LUBBOCK, Texas — Alexander May’s defense team told a Lubbock jury Tuesday morning, “This isn’t a clear-cut case,” in reference to the deadly crash that killed Jonathan Pesqueda, 18.

No one doubts May was driving on August 3, 2017, and no one doubts his vehicle crashed – leading to the death of Pesqueda. The dispute which shaped up in opening arguments was whether May’s actions rise to the level of manslaughter.

May, age 26 at the time, of Midland had a blood alcohol level of 0.232, according to an arrest warrant. The legal limit to drive in Texas is 0.08.

According to court records from 2017, a surveillance camera at the Science Spectrum that faced the South Loop caught May’s vehicle traveling more than 88 miles per hour, heading westbound in the eastbound lane. Police believed at the time May and a passenger were bar-hopping before the collision.

“There will be no reasonable doubt that the defendant was under the influence,” prosecutor Mandi Say told the jury. “You’re guilty of manslaughter when you recklessly cause the death of someone else.”

She continued, “The defendant’s actions caused the death of the victim. The investigation will show that the defendant was speeding, drove his truck the wrong way on the Loop, drove his truck head on into the victim. His vehicle became a deadly weapon.”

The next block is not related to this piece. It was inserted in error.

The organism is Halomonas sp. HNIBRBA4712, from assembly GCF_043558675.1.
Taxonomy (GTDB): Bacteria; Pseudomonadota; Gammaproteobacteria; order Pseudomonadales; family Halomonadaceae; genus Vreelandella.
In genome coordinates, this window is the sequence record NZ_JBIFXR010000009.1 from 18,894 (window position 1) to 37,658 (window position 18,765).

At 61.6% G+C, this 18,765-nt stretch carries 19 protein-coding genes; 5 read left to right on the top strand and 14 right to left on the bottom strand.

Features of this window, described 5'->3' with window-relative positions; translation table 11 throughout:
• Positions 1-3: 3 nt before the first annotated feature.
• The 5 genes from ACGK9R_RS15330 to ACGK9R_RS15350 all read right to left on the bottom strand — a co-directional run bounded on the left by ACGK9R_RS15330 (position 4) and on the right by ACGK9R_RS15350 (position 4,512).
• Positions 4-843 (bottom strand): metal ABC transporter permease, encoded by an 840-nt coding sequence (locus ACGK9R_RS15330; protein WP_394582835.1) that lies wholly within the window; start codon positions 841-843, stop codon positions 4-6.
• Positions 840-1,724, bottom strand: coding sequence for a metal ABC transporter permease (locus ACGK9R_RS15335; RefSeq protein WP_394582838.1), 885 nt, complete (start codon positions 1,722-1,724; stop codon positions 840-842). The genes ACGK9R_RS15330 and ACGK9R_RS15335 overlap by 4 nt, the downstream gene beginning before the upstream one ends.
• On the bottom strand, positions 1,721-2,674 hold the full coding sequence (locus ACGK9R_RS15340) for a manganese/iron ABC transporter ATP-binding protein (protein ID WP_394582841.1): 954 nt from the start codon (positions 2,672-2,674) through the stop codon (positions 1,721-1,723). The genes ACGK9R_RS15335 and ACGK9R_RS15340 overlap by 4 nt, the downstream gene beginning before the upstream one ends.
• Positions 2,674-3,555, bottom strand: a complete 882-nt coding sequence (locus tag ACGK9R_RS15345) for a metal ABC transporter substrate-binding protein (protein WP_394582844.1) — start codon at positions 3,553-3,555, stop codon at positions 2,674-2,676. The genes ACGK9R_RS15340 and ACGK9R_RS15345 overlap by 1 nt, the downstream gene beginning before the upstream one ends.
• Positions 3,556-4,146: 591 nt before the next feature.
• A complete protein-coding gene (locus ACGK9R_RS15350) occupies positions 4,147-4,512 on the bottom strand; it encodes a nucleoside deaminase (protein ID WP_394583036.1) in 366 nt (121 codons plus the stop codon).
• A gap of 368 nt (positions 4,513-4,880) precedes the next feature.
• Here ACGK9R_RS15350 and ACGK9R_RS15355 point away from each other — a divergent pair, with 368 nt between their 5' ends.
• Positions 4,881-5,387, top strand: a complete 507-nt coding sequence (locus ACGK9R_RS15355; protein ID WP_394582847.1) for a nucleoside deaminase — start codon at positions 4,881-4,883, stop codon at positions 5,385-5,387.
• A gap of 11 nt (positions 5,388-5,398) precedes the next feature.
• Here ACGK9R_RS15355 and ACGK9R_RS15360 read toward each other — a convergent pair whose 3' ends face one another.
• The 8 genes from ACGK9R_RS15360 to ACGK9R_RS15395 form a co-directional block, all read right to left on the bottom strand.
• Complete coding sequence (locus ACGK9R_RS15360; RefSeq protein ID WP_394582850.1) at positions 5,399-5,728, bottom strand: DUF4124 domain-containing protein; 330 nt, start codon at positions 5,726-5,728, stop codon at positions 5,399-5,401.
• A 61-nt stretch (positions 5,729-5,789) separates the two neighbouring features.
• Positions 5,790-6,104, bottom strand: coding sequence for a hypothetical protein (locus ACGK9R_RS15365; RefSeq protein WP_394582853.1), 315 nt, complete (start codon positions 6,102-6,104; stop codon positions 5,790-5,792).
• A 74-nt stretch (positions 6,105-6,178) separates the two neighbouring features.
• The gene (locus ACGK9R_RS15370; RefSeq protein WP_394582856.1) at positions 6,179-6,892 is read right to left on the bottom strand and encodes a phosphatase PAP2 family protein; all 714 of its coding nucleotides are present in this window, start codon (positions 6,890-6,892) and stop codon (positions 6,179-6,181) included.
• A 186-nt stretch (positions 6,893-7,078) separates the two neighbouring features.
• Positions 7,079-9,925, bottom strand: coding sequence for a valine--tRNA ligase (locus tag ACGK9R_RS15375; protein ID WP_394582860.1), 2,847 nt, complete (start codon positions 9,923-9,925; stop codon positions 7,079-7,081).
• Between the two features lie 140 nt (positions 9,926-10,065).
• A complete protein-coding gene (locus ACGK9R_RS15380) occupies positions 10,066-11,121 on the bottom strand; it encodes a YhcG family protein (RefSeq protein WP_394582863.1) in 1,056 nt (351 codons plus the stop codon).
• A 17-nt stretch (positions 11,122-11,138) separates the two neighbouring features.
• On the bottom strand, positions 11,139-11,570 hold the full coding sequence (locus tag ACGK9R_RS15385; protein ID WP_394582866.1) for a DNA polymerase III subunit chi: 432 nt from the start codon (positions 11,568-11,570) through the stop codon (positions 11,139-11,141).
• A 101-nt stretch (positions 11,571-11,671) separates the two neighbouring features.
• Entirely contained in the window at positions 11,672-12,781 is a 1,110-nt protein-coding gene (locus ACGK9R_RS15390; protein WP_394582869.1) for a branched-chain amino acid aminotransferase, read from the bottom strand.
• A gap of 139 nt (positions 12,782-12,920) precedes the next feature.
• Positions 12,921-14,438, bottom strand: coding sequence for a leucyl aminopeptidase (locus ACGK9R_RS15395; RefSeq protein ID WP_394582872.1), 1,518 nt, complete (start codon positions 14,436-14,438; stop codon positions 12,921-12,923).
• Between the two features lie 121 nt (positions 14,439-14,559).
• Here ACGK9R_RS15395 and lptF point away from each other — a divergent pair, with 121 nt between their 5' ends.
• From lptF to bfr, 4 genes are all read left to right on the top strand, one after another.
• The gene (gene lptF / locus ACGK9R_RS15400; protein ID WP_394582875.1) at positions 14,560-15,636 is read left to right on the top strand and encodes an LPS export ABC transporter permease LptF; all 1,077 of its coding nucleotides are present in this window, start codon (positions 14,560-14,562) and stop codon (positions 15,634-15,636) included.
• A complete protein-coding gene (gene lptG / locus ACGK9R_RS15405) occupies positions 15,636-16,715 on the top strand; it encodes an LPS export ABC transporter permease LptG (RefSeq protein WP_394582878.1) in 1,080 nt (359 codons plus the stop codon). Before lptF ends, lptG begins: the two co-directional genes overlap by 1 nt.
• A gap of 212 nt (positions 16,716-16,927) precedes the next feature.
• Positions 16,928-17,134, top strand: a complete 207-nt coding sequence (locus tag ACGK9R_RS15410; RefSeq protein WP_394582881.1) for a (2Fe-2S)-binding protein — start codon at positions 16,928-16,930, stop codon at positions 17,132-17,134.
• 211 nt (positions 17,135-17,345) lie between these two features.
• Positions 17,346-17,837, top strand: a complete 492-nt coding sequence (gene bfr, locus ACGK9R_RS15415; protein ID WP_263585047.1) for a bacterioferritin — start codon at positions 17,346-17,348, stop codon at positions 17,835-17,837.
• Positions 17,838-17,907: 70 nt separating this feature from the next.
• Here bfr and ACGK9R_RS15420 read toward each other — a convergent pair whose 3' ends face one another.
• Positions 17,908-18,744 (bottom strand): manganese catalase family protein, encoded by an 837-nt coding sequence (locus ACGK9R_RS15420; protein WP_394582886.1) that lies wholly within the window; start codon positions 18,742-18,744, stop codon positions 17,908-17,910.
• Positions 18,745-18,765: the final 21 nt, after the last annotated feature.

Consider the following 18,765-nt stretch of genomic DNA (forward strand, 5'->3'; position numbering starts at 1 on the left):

Defense attorney Fred Stangl had a different take.

“We’re here today in the eyes of the law to what extent the defendant is responsible for the death of victim, to determine if there was a crime committed,” Stangl said to the jury.

“This wasn’t intentional,” he continued to explain. “Was it reckless or was it criminally negligent? The evidence is going to show you, that it couldn’t have been avoided. By the time the danger was known, it was too late.”

“The evidence is not there to convict of manslaughter,” he said. Ultimately, the jury will decide who is right.

After opening statements, prosecutors began calling witnesses including a 911 dispatcher and an eyewitness.

  • Deadly crash on South Loop 289, August 2017

The first police office on the scene described the passenger compartment of Pesqueda’s car collapsed with Pesqueda trapped inside. The officer was not able to provide medical aid to Pesqueda because of the wreckage.

The trial was scheduled to continue. If convicted, May faces up to 20 years in prison.

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